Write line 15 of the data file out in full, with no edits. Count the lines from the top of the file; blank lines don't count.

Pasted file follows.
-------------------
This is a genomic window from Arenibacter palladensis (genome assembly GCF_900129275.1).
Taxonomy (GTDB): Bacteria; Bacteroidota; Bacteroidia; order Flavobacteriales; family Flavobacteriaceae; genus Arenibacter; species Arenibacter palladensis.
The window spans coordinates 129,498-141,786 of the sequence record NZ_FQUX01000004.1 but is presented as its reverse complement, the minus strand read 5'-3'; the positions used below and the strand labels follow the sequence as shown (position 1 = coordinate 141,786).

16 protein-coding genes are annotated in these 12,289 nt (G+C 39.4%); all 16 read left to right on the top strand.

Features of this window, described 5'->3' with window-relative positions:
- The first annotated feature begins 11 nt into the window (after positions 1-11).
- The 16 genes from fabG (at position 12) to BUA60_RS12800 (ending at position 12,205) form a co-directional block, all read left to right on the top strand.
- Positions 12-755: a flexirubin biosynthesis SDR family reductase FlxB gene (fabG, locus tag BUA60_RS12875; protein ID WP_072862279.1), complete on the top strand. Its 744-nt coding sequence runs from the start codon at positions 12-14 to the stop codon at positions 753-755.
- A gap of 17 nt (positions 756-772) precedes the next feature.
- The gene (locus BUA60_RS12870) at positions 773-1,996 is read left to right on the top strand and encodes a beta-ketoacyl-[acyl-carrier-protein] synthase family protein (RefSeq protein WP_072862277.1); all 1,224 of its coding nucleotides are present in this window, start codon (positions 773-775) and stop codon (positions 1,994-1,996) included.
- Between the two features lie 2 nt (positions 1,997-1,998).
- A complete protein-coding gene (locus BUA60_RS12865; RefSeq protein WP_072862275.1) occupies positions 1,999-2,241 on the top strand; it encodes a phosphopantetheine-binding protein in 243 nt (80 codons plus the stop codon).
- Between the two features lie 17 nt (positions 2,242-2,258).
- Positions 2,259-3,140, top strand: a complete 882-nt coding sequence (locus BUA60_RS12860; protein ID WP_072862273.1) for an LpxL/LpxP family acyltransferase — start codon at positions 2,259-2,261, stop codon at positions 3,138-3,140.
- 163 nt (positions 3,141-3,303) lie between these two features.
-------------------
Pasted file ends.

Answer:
- 163 nt (positions 3,141-3,303) lie between these two features.